By any yardstick, the Bharti-MTN deal, if it goes through, will usher in the next round of the Indian telecom M&A story. At an estimated ticket size of $23 billion, this will be the biggest cross-border deal that India Inc has been involved in, and twice as much as what British telco Vodafone paid to acquire a little over half of Hutchison Telecom Internationals Indian operations in early 2007.
If transactions like that of Hutch-Vodafone were inbound in nature, there were not too many big-ticket outbound telecom deals. Industry trackers point out that size and scale, which are inherent to the telecom industry globally, often hindered the process of an Indian telco going overseas to make that multi-billion transaction. That is now expected to change.
Businesses like Bharti have an outstanding presence in India and it only makes sense to leverage on their capabilities in other markets, said K Balakrishnan, CEO and MD, Lazard India. His firm was involved in some recent key telecom deals like NTT DoCoMos acquisition of a 26% stake in Tata Teleservices for $2.7 billion (Rs 13,070 crore), or AV Birla-owned Idea Cellulars buyout of Spice Communications for Rs 2,700 crore.
Today, Bharti has over 100 million subscribers in India and has a small overseas presence in areas like Seychelles, Jersey Islands and Sri Lanka. The foray into these smaller markets came through a process of license bidding though the MTN deal could change a lot of things. MTN, which has 100 million subscribers across Africa, Middle East and Asia, will catapult Bharti to the top five in the global pecking order. According to another investment banker, Bhartis foray into an emerging market like Africa is important. It helps in the company adopting a de-risking strategy in case the Indian markets start to slow down, he added.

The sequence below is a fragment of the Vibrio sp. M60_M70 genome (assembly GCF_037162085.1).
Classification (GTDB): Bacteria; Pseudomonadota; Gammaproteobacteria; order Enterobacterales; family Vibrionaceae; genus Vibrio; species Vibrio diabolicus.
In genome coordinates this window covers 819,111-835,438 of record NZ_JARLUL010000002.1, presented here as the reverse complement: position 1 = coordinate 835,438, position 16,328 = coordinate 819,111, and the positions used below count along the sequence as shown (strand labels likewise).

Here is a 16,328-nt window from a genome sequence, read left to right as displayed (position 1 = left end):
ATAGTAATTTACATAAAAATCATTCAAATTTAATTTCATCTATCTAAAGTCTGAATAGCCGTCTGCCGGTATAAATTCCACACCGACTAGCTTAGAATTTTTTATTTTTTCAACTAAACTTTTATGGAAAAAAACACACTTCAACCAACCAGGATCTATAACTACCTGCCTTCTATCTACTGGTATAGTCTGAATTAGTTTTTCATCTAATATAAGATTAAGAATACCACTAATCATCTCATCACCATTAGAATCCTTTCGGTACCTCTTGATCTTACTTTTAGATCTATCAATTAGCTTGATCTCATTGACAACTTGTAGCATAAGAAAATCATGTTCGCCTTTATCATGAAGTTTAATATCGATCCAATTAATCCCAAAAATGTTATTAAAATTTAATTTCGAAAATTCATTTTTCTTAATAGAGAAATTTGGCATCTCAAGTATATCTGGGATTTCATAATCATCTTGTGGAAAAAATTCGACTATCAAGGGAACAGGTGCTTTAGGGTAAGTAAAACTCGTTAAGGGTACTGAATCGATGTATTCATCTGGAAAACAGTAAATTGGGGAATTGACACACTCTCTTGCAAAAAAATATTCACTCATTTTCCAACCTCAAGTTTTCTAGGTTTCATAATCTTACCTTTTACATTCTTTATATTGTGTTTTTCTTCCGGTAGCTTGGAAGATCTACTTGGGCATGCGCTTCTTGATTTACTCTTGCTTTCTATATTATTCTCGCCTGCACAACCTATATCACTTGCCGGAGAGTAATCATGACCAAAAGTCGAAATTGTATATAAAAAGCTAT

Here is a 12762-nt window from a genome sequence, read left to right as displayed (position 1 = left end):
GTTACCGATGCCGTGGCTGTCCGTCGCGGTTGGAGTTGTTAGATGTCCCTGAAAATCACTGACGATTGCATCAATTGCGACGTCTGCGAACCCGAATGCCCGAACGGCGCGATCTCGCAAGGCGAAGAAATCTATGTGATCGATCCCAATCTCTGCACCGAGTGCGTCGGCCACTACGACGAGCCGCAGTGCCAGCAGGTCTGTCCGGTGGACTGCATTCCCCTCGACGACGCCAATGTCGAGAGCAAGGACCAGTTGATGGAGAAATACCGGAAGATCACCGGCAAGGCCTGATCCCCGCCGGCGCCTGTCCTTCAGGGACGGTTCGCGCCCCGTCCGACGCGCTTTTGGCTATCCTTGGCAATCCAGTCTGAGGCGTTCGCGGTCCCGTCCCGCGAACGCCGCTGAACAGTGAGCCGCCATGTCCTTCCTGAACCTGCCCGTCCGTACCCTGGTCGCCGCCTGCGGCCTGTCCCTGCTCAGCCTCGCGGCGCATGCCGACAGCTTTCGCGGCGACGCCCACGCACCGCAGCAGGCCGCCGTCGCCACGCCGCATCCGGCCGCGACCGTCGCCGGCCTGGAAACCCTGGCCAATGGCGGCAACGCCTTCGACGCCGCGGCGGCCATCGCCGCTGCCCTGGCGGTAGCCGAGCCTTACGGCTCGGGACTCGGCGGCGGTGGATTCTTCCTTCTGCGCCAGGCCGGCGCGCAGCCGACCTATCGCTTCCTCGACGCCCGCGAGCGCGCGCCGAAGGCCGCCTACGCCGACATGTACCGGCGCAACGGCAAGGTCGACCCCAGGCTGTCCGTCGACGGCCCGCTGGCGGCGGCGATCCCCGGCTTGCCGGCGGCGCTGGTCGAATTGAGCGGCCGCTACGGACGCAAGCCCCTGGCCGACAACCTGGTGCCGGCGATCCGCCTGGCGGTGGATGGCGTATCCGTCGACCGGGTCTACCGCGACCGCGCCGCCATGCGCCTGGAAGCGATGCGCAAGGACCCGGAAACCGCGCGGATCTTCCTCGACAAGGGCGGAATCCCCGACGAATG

From an outbound perspective, there have been instances of Reliance Communications (RCOM) acquiring Flag Telecom or Tata Communications buying out TGN though these were well under $300 million in terms of deal size.
In one stroke, the Bharti-MTNL could change a whole host of things. India is in the midst of a transition from a hyper to a normal subscriber growth rate and Indian operators will obviously have global aspirations. There will be some more operators looking at acquisitions overseas, Gartners Singapore-based senior research analyst Madhusudan Gupta told ET.
The key will be how well set Indian operators are placed domestically. At the end of the day, it comes down to scale and size before operators decide on going out to other markets, added Mr Balakrishnan.
Last year, RCOM was involved in dialogue with MTN after Bharti decided not to pursue the deal. This signalled the appetite that the Anil Ambani company had for that big overseas buyout. Clearly, the big-bang telecom deal overseas will, for the moment, remain the bastion of the big boys.